Paul's Law

Paul's Law says that for a rowing athlete with balanced speed and endurance capabilities, for every doubling of distance the 500m split should increase by five seconds. The form below calculates Paul's Law predicted target times based on a known result.

I wanted to see how balanced my speed and endurancecapabilitiesare so I made this graph. I plotted the spread between the best and worst performances to give me an incentive to narrow the gap as much as possible.

My best time according to Paul's law is my 500m time trial. I got this from an interval workout that I didn't think it was a particularly great performance. It's ranked at only the 55th percentile so it's actually my worst performance compared to the rowing community at large. The only other time trial that lands on the same curve is the half-marathon which is the longest distance I've rowed. Here I come in at the 71st percentile. I think the fact that my shortest and longest time trials fall on the same line indicates that I'm a pretty balanced rower.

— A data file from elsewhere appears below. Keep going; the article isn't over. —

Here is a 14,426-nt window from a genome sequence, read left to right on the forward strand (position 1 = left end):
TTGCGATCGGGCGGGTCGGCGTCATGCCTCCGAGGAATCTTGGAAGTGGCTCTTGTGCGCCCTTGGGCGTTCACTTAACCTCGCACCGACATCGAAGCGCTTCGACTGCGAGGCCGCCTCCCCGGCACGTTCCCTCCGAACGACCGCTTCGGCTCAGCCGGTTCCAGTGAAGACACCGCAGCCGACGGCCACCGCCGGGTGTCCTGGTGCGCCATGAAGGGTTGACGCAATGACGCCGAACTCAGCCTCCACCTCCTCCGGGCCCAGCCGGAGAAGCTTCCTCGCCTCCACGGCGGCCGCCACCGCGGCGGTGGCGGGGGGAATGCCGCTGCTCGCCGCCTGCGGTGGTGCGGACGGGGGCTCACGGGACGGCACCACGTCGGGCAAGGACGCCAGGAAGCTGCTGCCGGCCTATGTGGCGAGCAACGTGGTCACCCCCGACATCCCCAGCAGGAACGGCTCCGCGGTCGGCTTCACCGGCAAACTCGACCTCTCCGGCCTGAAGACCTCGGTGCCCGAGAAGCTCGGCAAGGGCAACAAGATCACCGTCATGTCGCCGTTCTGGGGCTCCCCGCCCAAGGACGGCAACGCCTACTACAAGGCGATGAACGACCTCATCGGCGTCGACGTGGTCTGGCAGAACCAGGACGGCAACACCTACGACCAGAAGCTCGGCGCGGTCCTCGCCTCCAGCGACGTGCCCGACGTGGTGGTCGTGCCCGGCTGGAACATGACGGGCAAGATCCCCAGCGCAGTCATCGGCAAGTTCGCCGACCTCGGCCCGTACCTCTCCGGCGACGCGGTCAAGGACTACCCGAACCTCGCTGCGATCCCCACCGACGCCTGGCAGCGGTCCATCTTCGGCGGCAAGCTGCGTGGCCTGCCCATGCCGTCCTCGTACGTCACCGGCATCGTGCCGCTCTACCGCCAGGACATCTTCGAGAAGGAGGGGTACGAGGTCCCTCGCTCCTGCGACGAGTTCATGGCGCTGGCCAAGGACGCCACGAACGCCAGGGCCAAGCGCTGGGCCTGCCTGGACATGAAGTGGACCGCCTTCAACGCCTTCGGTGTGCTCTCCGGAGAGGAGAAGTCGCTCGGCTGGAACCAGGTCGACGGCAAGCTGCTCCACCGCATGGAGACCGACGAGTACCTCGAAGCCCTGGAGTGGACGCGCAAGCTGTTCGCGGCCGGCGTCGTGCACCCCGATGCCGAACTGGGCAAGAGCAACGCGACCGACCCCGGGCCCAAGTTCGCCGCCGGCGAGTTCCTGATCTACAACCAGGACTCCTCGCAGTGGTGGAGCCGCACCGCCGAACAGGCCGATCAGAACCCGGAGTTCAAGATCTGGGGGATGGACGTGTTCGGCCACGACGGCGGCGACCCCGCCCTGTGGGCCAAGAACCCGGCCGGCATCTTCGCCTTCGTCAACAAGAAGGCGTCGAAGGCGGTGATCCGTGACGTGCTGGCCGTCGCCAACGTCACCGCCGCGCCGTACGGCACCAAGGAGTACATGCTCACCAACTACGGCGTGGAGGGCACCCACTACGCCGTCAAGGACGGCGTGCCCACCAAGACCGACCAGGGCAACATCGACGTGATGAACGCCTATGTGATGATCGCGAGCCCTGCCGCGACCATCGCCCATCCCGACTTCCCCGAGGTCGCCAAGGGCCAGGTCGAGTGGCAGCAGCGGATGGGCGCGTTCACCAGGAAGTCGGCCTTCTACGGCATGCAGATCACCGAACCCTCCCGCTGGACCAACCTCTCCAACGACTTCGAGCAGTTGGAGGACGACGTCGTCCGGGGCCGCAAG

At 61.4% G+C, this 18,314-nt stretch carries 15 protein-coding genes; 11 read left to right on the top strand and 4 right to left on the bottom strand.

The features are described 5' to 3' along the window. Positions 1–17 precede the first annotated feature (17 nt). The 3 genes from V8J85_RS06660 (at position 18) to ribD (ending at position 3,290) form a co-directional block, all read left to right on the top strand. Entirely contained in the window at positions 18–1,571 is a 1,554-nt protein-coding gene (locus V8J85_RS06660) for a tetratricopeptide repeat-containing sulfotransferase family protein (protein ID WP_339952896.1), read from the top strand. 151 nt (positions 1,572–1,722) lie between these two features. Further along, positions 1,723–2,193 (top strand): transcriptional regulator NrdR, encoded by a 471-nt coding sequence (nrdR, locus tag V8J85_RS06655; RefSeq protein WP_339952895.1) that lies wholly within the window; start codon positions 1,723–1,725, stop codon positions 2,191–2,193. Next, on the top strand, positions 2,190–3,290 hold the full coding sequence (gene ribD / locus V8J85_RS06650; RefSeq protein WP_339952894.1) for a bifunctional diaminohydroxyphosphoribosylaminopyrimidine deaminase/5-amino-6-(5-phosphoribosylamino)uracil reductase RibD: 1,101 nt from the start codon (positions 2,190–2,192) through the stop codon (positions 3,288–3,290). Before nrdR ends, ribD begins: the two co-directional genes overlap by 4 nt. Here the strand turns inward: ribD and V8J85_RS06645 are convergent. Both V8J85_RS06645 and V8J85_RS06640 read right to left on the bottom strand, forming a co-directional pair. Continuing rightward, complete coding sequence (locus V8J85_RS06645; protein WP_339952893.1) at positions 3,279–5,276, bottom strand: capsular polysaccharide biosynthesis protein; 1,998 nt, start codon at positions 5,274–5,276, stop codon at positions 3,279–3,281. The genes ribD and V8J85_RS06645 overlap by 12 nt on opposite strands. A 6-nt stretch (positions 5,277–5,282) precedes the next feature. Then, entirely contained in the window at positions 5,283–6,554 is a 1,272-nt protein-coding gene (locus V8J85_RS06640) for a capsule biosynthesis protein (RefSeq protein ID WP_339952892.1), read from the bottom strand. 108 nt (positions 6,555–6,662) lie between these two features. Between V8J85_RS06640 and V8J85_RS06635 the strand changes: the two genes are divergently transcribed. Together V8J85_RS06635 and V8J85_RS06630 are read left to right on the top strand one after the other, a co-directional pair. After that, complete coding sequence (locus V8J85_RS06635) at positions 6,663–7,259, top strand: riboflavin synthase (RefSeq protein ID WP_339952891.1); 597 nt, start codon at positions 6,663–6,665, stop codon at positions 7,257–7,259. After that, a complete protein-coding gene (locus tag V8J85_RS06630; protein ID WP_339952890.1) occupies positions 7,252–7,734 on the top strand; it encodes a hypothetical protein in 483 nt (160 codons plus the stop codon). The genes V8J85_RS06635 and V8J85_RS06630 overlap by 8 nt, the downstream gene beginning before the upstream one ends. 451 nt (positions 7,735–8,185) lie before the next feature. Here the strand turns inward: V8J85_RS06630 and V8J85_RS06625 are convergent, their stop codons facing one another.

My worst times according to Paul's law are my 2000m and 5000m times, yet those are my best performances compared to the community coming in at the 76th and 74th percentile. What does this mean?

Most importantly it means that if I can get these times in more in line with Paul's law, my best rankings will get even better. My actual 2k time is 7:07.3 but I should be able to get it down to 6:57.6. That's a worthy goal!

But why the discrepancy between what Paul's law and the online rankings? One guess is that since the 2k and 5k time trials are so popular there are more novice rowers at these distances which skews the rankings downward. Another guess is that these distances lie more on the cutting edge of anaerobic threshold than longer pieces so this is where weakness is most exposed?

Whatever it means, I've found my new benchmark for evaluating my performances. Wouldn't it be great if you could automatically generate one of these graphs from your online logbook at

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